See also Cateau-Cambrésis (1559) ; Renaissance.

BIBLIOGRAPHY

Primary Source

Baudouin-Matusek, M. N., and Anne Merlin-Chazelas, eds. Catalogue des actes de Henri II. 6 vols. Paris, 19792002.

Secondary Sources

Baumgartner, Frederic J. Henry II, King of France, 15471559. Durham, N.C., 1988. Scholarly biography, only recent one in English.

Cloulas, Ivan. Henri II. Paris, 1985. Especially strong on Henry's patronage of art and culture.

Frederic J. Baumgartner

Cite this article
Pick a style below, and copy the text for your bibliography.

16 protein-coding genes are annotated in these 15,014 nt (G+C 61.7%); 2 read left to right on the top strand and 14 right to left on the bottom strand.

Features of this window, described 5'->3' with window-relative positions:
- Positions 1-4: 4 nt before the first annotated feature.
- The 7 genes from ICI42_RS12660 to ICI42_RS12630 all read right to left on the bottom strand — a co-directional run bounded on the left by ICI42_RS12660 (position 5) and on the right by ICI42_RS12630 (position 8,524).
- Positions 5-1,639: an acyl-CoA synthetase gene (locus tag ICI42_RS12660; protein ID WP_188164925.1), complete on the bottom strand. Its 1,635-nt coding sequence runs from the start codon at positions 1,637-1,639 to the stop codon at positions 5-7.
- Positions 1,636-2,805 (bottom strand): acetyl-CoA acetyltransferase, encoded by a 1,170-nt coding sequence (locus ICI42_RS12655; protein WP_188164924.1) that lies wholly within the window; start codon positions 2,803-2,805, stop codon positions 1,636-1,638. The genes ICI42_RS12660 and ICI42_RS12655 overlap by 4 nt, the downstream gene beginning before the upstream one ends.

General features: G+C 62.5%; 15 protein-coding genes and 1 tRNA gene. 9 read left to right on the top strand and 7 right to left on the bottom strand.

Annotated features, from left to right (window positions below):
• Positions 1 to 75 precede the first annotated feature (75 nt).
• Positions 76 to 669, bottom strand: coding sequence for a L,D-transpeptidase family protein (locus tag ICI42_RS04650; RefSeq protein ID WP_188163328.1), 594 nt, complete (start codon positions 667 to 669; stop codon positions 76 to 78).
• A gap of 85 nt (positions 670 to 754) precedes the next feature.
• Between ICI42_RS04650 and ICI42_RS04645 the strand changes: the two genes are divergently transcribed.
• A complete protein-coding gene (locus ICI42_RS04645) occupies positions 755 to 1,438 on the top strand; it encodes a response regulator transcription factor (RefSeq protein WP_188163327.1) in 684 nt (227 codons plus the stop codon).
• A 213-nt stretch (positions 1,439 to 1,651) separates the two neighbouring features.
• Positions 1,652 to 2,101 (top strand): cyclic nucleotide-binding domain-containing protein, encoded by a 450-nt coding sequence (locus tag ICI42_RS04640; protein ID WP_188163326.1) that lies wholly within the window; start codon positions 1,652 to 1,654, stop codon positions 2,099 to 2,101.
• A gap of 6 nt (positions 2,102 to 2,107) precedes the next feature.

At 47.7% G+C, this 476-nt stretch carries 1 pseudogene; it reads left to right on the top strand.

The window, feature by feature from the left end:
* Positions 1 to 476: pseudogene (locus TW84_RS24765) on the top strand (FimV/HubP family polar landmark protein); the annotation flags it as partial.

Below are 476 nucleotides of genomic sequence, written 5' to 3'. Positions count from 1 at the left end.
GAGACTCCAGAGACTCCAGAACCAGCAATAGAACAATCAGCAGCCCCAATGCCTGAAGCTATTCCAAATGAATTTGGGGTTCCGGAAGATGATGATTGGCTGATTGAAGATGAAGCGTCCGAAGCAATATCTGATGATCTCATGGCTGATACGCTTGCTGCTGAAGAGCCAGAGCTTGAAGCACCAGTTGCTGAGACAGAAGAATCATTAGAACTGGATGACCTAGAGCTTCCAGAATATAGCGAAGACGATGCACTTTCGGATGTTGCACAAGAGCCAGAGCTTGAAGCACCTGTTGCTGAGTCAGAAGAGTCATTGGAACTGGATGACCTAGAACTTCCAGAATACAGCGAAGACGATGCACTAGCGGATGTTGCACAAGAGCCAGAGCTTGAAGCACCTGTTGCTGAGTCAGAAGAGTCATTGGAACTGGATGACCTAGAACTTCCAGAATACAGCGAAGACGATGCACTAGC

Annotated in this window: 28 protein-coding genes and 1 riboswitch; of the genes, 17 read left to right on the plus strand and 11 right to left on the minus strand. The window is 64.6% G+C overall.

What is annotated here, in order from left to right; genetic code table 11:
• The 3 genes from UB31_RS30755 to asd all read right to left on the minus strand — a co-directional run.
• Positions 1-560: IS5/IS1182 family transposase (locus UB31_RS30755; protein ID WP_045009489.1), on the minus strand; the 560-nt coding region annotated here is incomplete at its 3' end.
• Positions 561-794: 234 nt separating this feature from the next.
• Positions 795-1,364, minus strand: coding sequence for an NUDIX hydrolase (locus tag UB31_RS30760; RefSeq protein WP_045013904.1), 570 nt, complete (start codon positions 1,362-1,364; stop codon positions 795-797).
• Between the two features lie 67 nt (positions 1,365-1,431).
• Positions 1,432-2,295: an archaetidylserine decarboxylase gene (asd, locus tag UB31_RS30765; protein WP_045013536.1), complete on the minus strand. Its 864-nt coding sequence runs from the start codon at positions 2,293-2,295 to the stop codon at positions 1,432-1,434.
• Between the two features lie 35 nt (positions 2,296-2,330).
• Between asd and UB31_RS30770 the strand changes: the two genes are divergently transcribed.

• MLA
  • Chicago
  • APA

"Henry II (France) (1519–1559; Ruled 1547–1559)." Europe, 1450 to 1789: Encyclopedia of the Early Modern World. . Encyclopedia.com. 22 Nov. 2017 <http://www.encyclopedia.com>.

"Henry II (France) (1519–1559; Ruled 1547–1559)." Europe, 1450 to 1789: Encyclopedia of the Early Modern World. . Encyclopedia.com. (November 22, 2017). http://www.encyclopedia.com/history/encyclopedias-almanacs-transcripts-and-maps/henry-ii-france-1519-1559-ruled-1547-1559

"Henry II (France) (1519–1559; Ruled 1547–1559)." Europe, 1450 to 1789: Encyclopedia of the Early Modern World. . Retrieved November 22, 2017 from Encyclopedia.com: http://www.encyclopedia.com/history/encyclopedias-almanacs-transcripts-and-maps/henry-ii-france-1519-1559-ruled-1547-1559

Henry II (king of France)